In the news / New articles / Conference and seminar annoucements / Open positions
In the news:
- “Global investment in activities to reduce planet-warming emissions and vulnerability to climate change grew 18 percent to $391 billion in 2014, as private backing for renewable energy technologies surged… Around three quarters of total investment and over 90 percent of private finance was raised and spent in the same country.” The fact that most of the money comes from inside the country is important and shows that renewable energies really boost income at home. This, for example is an important difference to big nuclear projects such as #HinkleyPointC in UK, where – if this nuclear power plant is really ever built – the profits will accrue to foreign investors (France and China). Despite this surge in investments: “around $16.5 trillion is required between 2015 and 2030 to shift the global energy system in line with the 2 degree goal.” So annual investments must more than double in order to reach 2°C warming.
- “The 2014 package called for a 70% recycling target for municipal waste for 2030, and a total ban on landfill for all recoverable and reusable waste. But leaked documents obtained by EurActiv ahead of the EU’s executive planned launch of the new package next week, only call for a 65% recycling goal, and will allow a 10% landfill quota. Commission First Vice-President Frans Timmermans promised the European Parliament that the new package would be “more ambitious” than the old one after ditching it in December last year.” Way to go, European Parliament!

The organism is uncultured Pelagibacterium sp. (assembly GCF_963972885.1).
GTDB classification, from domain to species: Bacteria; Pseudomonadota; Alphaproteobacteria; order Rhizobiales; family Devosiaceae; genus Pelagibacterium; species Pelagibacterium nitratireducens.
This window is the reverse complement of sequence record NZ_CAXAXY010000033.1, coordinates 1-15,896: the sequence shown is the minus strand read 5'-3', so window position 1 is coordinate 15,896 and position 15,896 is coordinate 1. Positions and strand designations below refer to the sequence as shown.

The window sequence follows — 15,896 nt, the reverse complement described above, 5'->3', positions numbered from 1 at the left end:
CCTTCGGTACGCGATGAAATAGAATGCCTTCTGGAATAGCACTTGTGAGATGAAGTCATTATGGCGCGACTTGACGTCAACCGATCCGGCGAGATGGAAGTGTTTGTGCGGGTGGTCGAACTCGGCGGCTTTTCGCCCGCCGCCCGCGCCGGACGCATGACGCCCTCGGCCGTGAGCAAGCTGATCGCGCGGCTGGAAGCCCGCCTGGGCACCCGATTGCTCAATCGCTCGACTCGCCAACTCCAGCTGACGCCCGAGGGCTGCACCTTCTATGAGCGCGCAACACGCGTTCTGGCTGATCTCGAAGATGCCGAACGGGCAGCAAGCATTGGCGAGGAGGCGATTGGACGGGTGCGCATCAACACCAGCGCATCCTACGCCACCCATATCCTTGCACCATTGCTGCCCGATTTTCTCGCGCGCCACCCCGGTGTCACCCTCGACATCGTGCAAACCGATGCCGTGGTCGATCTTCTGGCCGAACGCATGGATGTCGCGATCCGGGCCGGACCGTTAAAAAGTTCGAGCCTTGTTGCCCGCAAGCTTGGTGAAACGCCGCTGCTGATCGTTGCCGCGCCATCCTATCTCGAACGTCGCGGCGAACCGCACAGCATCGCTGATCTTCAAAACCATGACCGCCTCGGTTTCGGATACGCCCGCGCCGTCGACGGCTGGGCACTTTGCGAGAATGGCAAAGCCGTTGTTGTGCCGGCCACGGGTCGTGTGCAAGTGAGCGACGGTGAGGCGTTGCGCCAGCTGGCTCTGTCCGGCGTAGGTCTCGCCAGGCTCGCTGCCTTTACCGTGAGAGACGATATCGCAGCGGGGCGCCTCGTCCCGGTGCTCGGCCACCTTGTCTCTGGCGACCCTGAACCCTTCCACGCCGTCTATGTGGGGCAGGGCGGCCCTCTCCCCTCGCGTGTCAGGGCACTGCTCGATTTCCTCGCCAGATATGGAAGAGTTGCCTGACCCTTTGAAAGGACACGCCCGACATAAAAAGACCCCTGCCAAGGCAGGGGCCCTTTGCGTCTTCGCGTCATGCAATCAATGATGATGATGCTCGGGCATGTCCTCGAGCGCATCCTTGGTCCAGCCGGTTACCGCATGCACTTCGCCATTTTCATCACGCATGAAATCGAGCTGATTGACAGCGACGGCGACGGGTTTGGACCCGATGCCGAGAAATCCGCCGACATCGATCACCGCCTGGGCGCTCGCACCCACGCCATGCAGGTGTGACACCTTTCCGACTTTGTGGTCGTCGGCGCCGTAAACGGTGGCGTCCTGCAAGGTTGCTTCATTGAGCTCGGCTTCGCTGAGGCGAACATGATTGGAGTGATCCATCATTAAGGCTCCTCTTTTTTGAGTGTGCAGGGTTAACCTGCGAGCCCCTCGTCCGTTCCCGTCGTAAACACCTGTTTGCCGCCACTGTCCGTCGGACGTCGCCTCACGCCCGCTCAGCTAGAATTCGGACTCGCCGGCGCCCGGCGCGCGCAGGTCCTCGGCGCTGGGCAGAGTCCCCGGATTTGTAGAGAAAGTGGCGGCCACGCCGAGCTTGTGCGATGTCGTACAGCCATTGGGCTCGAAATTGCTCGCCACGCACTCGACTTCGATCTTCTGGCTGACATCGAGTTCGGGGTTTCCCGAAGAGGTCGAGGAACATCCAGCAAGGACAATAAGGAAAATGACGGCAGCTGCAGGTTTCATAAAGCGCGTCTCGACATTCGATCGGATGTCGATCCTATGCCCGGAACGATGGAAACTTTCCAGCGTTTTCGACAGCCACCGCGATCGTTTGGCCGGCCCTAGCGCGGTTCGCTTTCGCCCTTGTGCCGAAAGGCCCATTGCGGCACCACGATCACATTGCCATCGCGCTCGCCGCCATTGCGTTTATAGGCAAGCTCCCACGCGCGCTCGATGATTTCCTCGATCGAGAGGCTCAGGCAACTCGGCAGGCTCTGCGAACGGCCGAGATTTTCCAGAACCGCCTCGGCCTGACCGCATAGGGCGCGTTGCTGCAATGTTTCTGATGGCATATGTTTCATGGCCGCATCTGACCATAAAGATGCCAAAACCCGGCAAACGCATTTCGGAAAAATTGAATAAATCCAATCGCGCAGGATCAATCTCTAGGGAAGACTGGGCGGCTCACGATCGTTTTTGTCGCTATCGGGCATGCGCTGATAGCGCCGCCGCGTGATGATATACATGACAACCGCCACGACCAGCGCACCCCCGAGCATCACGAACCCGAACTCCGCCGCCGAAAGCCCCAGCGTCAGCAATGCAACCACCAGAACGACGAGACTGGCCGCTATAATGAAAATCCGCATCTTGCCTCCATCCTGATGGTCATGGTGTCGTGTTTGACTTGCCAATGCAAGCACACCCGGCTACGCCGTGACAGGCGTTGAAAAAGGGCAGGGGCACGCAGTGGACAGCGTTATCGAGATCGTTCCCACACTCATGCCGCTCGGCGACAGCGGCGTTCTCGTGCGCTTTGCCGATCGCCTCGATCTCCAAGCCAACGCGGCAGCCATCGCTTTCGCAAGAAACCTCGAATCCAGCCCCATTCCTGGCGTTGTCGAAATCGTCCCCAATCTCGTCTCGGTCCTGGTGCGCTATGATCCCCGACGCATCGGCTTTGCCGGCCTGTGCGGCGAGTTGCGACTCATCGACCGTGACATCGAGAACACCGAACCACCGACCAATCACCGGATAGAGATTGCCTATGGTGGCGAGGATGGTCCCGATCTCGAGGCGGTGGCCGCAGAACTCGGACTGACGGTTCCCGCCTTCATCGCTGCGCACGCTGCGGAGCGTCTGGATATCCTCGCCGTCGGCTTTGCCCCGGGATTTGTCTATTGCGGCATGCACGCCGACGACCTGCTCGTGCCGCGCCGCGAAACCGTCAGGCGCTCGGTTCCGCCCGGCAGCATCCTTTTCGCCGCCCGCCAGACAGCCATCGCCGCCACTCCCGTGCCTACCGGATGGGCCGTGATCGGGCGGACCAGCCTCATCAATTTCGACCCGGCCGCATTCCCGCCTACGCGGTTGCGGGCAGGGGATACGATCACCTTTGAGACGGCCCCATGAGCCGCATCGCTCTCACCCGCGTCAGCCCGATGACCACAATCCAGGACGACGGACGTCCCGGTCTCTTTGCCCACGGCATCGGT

- “Four of nine planetary boundaries have now been crossed as a result of human activity” (climate change, biosphere integrity, land-system change, and altered biogeochemical cycles) Bad news for mankind, good news for cockroaches.
- Faced with unprecedented levels of air pollution (15 times higher than regulatory standard in Beijing) China now pledges to reduce power plant emissions by 60% by 2020.
- COP21 news: “progress on measurement, reporting, and verification (MRV) of emissions reductions, as well as on adaptation. But finance and differentiation remained “crunch issues”; “Germany and France [raise] the level of ambition in Paris to the safer 1.5°C goal.”; at least fourty governments demand the stop of fossil fuel subsidies; around 60 carbon pricing schemes are established around the world covering 12% of total emissions – but little discussion about a global carbon price at COP21;
- How the world can go 100% renewable by 2050: While this Stanford University report proposes that it should be possible, there are recent estimates (HERE) that 100% renewables in Germany by 2050 is simply too expensive. One of the huge problems there is, for example, the grid, another one is energy storage. It would be nice to know whether the difference in results comes from different assumptions on the evolution of grids and storage or other additional reasons. One of the issues for some countries when it comes to 100% green energy is a lack of hydropower. There are, nevertheless, already some countries that envision a 100% renewable scenario: Costa Rica, already 100% green electritiy; Denmark targets 100% renewables by 2050; Sweden and Finland.
- Download the E-BOOK “Towards a Workable and Effective Climate Regime”, ed edited by Scott Barrett, Carlo Carraro and Jaime de Melo